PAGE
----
- Special Projects
After the City Council rejected using taxpayer money to pay for legal representation, city employees would have to seek it out on their own.
HART is no longer considering a Plan B in case its pursuit of a public private partnership fails to get rail done.
For years, the agency didn’t follow the proper federal rules moving businesses on the path of the rail line. Those still in charge will spend the next year cleaning up the mess.
The HART board is poised to approve an $18 million deal to resolve about 150 construction claims. More claims on those stations remain.
It’s not clear how the departures have impacted the federal probe that’s ensnared the rail project, if at all.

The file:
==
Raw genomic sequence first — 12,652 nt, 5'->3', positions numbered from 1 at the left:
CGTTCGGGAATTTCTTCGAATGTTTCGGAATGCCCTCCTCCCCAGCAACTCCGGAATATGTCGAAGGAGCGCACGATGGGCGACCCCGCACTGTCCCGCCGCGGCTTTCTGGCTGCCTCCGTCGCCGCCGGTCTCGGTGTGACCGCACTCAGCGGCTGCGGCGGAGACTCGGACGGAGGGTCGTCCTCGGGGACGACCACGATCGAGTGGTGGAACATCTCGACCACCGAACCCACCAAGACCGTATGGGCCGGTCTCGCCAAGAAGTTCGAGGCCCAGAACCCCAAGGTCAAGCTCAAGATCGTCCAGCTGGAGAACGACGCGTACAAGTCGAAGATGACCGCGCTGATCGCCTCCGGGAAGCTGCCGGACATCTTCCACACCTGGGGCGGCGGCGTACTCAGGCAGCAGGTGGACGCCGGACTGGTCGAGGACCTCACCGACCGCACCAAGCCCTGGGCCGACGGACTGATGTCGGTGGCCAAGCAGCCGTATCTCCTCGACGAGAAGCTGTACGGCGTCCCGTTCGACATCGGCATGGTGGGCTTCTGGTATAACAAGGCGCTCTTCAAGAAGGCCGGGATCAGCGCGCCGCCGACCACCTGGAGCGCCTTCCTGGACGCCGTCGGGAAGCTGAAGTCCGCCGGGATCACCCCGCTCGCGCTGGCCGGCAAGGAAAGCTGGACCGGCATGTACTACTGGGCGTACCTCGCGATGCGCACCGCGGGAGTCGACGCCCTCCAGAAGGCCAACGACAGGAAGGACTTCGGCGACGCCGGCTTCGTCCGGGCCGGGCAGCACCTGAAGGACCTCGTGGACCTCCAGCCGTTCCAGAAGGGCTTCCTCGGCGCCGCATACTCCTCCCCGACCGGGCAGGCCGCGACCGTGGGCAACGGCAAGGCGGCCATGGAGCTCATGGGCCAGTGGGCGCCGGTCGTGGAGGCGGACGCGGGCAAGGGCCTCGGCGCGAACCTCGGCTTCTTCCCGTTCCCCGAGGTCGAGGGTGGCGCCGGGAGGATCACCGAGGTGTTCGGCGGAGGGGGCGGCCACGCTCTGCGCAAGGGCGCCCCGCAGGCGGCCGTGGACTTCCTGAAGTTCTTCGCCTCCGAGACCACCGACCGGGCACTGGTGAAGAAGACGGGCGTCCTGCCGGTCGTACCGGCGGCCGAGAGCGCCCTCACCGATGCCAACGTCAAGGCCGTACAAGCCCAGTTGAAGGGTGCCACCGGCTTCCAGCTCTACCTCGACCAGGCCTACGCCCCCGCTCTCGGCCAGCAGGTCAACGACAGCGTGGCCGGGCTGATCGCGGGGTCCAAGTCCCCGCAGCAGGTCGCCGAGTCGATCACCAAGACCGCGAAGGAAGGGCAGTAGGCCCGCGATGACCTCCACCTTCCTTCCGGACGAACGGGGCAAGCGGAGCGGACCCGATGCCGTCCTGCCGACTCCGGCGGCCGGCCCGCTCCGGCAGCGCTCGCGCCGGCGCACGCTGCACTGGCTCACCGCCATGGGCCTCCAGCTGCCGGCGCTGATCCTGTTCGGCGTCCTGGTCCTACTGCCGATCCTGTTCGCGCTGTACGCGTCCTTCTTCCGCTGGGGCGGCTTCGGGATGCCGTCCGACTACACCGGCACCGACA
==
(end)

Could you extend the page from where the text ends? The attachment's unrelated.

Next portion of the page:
HART first self-reported its “potential problems” last year. A new federal report shows just how bad those violations actually were.
Rail officials admit progress on a utility relocation plan has been too slow. The mayor worries that nearby residents and businesses will pay the price.
The FTA won’t release rail’s remaining $744 million, however, until the project’s actual costs are clearer.
The four members appointed by lawmakers rarely show up, weakening promised legislative oversight on a project that is wildly over budget.
Canopy arms, meant to anchor the sail-like fabric covers for the stations, were already plagued with design and construction problems. Then, they started cracking.
UPDATED: Only one Legislature-appointed member has attended a board meeting since February, making it hard for the Honolulu rail project to get routine business done.
The latest federal orders were served to an unspecified number of HART employees. The rail agency won’t say who or how many staff members got them.